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PhD student awarded NASA grant to investigate urban cargo delivery systems

Nahid Parvez Farazi, a PhD candidate in civil, materials, and environmental engineering

Nahid Parvez Farazi, a PhD candidate in civil, materials, and environmental engineering working under the direction of Professor Bo Zou in the Translog Lab, was recently awarded a University Student Research Challenge (USRC) grant from NASA titled “Urban Cargo Delivery Using eVTOL Aircrafts.” The USRC challenges students to propose new ideas and concepts that are relevant to NASA Aeronautics.

Farazi is developing methodologies for urban parcel deliveries by using artificial intelligence to develop a decision-making system to improve delivery systems. For the physical aspects, he is using the emerging method of air mobility and crowd shipping platform where parcels can be carried from the depot and delivered to a household.

“The grant from NASA is related to my work on electric vertical takeoff and landing vehicles, also known as eVTOLs” he said.

His proposal calls for using eVTOLs to carry cargo from warehouses to a city center or a location in urban neighborhoods. From those locations, he suggests using crowd sourced resources to deliver the parcels to the destination. One unique aspect of his proposal is quantifying the community noise generated by the large-scale operation of eVTOLs in close proximity to households and incorporating this quantified noise impact into the decision-making of where they will operate.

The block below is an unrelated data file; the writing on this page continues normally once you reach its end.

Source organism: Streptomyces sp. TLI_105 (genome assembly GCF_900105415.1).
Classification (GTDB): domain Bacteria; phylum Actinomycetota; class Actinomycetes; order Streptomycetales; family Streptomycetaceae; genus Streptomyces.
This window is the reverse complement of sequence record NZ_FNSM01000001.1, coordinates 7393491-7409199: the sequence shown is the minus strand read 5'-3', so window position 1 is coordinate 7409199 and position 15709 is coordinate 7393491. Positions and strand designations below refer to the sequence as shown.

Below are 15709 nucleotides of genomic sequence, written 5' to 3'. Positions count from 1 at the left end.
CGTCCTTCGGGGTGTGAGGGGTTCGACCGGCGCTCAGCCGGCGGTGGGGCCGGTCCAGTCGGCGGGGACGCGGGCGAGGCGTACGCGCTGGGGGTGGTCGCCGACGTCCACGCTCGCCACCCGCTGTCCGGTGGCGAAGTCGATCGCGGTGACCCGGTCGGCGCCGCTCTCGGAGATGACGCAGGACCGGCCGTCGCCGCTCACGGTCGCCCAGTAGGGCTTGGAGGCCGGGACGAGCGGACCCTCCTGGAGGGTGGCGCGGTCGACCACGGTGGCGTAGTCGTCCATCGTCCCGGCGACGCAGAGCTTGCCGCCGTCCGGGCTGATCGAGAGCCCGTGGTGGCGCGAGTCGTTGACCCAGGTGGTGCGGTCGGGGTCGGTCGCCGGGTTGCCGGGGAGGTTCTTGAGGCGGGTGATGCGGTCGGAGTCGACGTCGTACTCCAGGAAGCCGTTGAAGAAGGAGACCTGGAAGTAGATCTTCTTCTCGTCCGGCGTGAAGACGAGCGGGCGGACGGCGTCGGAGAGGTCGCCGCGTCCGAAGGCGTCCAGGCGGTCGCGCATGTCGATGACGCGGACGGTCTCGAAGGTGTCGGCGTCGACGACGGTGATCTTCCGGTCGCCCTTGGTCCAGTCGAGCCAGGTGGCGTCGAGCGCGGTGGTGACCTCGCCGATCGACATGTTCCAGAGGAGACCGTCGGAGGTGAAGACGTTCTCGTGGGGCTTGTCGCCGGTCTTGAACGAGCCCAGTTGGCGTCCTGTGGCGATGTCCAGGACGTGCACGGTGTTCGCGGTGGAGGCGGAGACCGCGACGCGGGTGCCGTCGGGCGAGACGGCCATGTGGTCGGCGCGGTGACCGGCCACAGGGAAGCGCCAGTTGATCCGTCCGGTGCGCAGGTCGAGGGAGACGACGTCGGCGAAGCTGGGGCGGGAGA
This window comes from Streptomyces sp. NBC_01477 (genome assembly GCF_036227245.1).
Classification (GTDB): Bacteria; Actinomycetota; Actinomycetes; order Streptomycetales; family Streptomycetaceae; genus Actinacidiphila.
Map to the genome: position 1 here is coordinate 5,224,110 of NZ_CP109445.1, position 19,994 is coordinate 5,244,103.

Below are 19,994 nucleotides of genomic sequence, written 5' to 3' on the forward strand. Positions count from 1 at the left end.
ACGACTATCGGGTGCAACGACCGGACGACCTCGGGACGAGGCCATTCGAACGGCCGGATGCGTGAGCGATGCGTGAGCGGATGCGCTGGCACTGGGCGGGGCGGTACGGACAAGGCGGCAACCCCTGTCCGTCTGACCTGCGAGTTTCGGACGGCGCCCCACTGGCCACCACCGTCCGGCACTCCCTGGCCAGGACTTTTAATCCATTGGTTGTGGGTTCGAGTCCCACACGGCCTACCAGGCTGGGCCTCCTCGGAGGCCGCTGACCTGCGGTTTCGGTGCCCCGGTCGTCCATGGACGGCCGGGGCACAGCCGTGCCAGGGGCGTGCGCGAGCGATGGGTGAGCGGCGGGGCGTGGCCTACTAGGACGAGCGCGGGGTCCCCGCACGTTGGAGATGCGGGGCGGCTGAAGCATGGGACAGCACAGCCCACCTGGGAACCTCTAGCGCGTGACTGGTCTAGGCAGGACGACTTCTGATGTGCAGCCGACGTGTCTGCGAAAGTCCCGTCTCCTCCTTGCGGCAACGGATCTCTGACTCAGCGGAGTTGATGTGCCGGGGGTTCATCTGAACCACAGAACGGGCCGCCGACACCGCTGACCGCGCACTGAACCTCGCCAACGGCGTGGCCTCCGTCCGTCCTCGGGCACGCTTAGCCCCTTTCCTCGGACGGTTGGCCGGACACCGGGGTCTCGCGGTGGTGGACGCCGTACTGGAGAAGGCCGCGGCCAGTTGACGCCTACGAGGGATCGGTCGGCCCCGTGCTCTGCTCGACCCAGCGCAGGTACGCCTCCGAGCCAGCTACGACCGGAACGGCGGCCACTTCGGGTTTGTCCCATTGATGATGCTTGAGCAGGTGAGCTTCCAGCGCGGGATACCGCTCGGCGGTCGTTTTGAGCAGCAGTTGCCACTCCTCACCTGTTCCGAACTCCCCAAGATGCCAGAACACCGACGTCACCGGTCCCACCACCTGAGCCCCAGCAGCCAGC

“The proposed urban cargo delivery system with eVTOL is a unique and timely problem to investigate. Urban cargo delivery using eVTOL presents a less-explored market yet with huge potential for implementation given the explosive growth of e-commerce,” Zou said. “Based on his prior research experience and work ethic, I firmly believe that Nahid is very qualified and committed to producing high-quality results from this project.”

“It’s really intriguing research and I would say it is the future of this industry,” Fazari said.

Farazi is collaborating with UIC students Amy Hofstra and Son Nguyen. Hofstra comes from an urban planning background and has expertise in equity-based transportation system planning and can contribute to the evaluation of the proposed system in terms of community acceptance and maintaining equitable adoption of the system.

Nguyen has expertise in business analytics and decision science. He will collaborate with the team leader in developing solution techniques and performing market analysis of the proposed system.